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Human Nature Review 2003 Volume 3: 44-46 ( 19 January )
URL of this document http://human-nature.com/nibbs/03/taylor.html
The Tending Instinct: How Nurturing is Essential to Who We Are and How We Live
by Shelley E. Taylor
Henry Holt, New York, 2002
Reviewed by Judith Eve Lipton, M.D. Consulting Psychiatrist, Comprehensive Breast Center, Providence Hospital, Swedish Medical Centers, Seattle, WA, USA.
The concept is brilliant and it rings true: under stress, females are more likely to hunker down, care for their offspring, and turn to other females for social support, rather than to fight or flee. The latter, of course, is the dominant model of stress, which Dr. Taylor asserts (quite correctly, in my view) to be not only flawed, but based on sexist assumptions; after all, “fight or flight” is a conceptual model suggested by a man - Hans Selye - and most of the subsequent research about stress, until the mid 90s, was conducted only on male animals because “female hormones cycle too much.” And so, females were simply excluded, while stress research addressed male physiology as though it were the stripped down, basic model common to both sexes, without those nasty hormone fluctuations. This male bias was true in medicine generally, not only the study of stress.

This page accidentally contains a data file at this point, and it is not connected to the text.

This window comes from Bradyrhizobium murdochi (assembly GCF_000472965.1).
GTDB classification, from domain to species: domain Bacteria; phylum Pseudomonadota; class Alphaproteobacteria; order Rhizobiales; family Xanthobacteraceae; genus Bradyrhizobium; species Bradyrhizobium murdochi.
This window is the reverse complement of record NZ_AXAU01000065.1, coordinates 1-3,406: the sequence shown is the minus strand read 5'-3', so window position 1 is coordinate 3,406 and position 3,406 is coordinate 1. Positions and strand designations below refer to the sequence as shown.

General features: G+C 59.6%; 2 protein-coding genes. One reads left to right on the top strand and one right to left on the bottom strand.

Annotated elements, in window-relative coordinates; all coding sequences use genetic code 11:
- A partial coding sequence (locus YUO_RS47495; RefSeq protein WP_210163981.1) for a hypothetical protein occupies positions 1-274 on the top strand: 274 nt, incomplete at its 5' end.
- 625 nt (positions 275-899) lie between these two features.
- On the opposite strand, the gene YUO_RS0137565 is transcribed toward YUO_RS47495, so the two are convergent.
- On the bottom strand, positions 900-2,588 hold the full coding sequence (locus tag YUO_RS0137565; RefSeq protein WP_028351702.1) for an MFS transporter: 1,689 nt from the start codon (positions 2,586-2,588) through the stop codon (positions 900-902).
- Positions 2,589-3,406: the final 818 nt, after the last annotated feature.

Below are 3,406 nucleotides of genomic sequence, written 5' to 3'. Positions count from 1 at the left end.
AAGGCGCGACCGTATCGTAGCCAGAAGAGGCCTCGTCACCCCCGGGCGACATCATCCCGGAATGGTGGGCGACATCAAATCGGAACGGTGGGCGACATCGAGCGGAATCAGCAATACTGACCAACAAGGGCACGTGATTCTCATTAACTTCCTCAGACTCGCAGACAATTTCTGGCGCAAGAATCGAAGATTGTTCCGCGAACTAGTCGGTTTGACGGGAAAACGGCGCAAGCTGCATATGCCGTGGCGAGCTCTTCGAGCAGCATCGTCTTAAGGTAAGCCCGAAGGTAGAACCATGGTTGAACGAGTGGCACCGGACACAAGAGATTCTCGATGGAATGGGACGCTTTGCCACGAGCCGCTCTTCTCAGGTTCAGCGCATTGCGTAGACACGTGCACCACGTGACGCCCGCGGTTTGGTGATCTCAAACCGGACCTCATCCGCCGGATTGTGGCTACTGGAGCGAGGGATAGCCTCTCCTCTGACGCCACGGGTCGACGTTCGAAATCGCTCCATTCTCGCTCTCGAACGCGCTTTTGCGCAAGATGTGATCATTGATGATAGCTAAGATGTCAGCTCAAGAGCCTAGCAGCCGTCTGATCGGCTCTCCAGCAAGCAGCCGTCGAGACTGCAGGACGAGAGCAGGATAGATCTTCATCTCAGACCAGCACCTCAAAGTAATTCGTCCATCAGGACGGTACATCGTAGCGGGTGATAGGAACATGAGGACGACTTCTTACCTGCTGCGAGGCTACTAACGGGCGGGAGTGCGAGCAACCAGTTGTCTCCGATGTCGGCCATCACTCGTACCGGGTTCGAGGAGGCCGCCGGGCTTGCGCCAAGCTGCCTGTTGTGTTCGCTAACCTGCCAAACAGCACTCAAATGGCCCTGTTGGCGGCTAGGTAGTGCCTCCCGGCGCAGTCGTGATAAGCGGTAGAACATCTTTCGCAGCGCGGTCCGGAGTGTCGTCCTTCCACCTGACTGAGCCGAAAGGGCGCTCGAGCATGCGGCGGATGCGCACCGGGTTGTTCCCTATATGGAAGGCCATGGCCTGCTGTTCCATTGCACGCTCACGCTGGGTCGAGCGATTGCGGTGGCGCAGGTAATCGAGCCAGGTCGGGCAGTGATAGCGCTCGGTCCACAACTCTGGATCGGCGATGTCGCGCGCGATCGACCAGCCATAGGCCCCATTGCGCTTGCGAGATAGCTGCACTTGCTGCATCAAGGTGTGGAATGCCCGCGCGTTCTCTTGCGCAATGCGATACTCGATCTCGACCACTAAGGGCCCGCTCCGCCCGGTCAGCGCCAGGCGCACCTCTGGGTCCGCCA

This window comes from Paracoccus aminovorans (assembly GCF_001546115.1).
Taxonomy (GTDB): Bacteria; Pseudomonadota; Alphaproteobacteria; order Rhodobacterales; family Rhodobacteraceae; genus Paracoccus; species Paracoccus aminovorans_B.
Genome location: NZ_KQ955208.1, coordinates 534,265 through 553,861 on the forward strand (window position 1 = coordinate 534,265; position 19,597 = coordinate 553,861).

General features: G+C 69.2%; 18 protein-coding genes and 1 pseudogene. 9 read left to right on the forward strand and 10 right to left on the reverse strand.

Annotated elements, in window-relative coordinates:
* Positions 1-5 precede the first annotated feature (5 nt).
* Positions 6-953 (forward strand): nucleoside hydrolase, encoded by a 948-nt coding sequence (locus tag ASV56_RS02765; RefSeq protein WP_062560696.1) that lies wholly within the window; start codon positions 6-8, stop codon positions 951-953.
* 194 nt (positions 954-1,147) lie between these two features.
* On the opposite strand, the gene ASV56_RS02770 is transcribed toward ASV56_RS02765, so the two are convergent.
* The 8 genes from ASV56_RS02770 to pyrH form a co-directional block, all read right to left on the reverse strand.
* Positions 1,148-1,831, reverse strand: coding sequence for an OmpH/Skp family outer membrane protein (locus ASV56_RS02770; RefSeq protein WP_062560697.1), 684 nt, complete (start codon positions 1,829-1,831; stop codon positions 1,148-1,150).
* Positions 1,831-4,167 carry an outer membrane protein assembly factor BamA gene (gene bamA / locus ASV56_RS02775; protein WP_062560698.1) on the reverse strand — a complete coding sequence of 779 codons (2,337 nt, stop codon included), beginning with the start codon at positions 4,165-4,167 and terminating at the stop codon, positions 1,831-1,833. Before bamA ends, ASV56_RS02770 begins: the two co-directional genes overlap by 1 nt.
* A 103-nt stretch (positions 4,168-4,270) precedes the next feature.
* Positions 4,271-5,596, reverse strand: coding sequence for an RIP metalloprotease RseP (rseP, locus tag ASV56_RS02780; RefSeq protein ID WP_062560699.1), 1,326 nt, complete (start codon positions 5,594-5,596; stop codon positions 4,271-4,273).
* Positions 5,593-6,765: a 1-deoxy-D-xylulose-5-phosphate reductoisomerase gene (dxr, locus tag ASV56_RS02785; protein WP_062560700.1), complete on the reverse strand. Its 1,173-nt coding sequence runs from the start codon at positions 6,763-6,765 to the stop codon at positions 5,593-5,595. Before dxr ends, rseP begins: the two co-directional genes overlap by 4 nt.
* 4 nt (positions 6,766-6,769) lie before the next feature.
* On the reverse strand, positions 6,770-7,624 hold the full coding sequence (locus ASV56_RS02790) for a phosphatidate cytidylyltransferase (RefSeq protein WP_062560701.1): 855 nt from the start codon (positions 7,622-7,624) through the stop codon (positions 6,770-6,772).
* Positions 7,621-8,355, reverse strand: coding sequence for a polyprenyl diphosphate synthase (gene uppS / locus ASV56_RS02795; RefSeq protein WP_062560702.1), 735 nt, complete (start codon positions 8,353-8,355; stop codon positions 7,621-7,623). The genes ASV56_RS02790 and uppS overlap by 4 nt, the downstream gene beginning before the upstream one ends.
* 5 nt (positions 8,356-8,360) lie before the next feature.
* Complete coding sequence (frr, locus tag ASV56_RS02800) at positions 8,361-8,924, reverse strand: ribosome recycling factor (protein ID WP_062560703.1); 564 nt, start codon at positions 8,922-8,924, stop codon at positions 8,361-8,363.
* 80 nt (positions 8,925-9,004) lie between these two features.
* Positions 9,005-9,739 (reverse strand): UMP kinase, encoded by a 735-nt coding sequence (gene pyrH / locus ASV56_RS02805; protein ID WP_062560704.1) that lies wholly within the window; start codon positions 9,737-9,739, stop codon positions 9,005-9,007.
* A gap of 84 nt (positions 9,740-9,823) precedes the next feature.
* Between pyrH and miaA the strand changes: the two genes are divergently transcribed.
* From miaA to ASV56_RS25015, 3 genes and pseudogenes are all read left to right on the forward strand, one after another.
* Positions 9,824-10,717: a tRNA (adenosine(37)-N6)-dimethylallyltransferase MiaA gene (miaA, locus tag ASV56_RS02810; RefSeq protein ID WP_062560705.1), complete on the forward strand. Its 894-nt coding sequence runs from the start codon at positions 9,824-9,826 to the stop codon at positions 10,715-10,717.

Taylor challenges the master theory with impeccable and appealing logic: under stress, it makes sense for a male animal (humans included) to fight or flee. After all, most of the stress that a male encounters is either social stress from other males - vying for status, access or resources and females - or stress from predator/prey relationships. Eat or be eaten. Fight or forfeit sex. If you are a male from a polygynous species, you spend your life competing with other males, and contrary to Hollywood stereotypes, the majority of males lose in these competitions. For every dominant alpha individual, well endowed with strength, cleverness, and hence females, there are more who lose out, and therefore end up as resentful and unsuccessful betas, deltas, and zetas. And, of course, the zetas are probably bachelors to boot. Subordinate males lead lives of stress and chaos, more likely than dominants to die in conflicts, from infections or as prey. So, if you are a male, fight or flight is the name of the game. In this regard, Selye and his intellectual descendants were correct: There is little rest for a sperm bearer.